Classical Views

For most of its history, Christianity has been an "exclusive" religion. That is, it has taught that salvation is available only to Christians. Thus, from the very beginning, Christians attached great importance to spreading the news about Christianity through missionary and evangelistic efforts, believing that people were lost without it. The gospel (i.e. "the good news") was the announcement that Jesus Christ has enabled people to be reconciled with through his death and resurrection, which was accessed through repentance and belief.

In the 14 centuries between the writing of the New Testament and the Protestant Reformation, Christian doctrine was based on a combination of the Scriptures, creeds, certain councils, the writings of respected church fathers, and the teachings of Church leaders. The nearly unanimous consensus of these authorities was that salvation is found exclusively through belief in Christ.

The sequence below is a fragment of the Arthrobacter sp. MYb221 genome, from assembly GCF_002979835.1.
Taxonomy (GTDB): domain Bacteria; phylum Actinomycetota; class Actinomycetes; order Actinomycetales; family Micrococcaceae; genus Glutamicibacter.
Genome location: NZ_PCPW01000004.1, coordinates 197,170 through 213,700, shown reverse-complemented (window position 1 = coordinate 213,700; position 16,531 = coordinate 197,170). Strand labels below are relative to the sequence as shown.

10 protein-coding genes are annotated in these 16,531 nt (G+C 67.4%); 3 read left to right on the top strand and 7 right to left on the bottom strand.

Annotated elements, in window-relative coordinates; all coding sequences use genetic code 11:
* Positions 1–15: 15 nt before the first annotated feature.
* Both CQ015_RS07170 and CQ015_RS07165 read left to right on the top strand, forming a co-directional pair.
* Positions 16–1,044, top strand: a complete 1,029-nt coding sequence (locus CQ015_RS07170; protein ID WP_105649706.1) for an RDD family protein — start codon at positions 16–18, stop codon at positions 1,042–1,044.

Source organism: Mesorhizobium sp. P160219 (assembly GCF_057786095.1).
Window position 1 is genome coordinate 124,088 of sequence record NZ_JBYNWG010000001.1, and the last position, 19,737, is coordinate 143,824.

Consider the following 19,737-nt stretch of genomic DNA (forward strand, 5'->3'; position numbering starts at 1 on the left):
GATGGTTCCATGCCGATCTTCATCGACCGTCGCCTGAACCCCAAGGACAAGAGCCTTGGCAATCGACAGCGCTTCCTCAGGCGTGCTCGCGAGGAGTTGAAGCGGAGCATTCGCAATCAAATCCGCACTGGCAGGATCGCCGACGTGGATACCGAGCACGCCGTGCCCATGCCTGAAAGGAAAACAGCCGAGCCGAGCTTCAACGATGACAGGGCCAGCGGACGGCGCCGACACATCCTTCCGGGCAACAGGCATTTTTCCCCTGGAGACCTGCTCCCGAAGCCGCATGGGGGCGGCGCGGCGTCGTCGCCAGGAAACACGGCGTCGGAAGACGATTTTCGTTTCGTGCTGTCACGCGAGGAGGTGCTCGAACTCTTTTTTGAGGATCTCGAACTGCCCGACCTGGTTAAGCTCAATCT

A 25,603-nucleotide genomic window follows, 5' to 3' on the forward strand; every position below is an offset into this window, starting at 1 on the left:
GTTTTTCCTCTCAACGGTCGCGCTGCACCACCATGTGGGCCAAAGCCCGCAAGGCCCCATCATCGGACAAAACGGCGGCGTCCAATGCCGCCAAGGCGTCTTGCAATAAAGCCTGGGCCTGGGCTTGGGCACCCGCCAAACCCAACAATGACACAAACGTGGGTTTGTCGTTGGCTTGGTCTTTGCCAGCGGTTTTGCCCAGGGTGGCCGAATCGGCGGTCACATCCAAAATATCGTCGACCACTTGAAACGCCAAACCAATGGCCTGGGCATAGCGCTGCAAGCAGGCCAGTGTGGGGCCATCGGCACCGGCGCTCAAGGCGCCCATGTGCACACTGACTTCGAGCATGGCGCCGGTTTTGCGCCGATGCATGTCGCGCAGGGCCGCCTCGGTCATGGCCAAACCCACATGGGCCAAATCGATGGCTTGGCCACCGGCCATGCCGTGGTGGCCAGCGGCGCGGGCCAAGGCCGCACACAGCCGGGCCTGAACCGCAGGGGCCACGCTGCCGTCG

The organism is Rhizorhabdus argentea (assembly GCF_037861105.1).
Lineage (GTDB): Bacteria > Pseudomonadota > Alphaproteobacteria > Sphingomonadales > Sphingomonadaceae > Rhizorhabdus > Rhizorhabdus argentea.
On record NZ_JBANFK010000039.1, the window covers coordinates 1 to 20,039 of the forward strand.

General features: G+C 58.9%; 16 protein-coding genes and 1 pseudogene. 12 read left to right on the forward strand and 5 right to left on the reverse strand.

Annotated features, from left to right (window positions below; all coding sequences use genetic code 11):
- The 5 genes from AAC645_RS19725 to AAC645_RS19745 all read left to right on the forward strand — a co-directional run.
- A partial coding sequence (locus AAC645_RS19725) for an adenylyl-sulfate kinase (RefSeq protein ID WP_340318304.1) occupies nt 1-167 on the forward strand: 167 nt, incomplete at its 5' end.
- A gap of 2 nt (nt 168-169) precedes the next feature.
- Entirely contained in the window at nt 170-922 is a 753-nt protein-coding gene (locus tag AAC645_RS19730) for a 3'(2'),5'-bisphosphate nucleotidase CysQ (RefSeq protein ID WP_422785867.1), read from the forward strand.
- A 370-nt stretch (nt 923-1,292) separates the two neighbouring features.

Prior to the Protestant Reformation, it was taught that salvation is available only to members of the Christian community who adhere to the official doctrine of the Bible, the creeds and the councils, and participate in the sacraments. Thus those who considered themselves Christians but were excommunicated from the Church and her sacraments were believed to be excluded from salvation as well. With the Protestant Reformation, many Christians began to believe that salvation is possible - and perhaps even more probable - outside the fold of the Catholic Church. However, it was still generally held that one must be a Christian, and adhere to certain core beliefs, to have hope of heaven.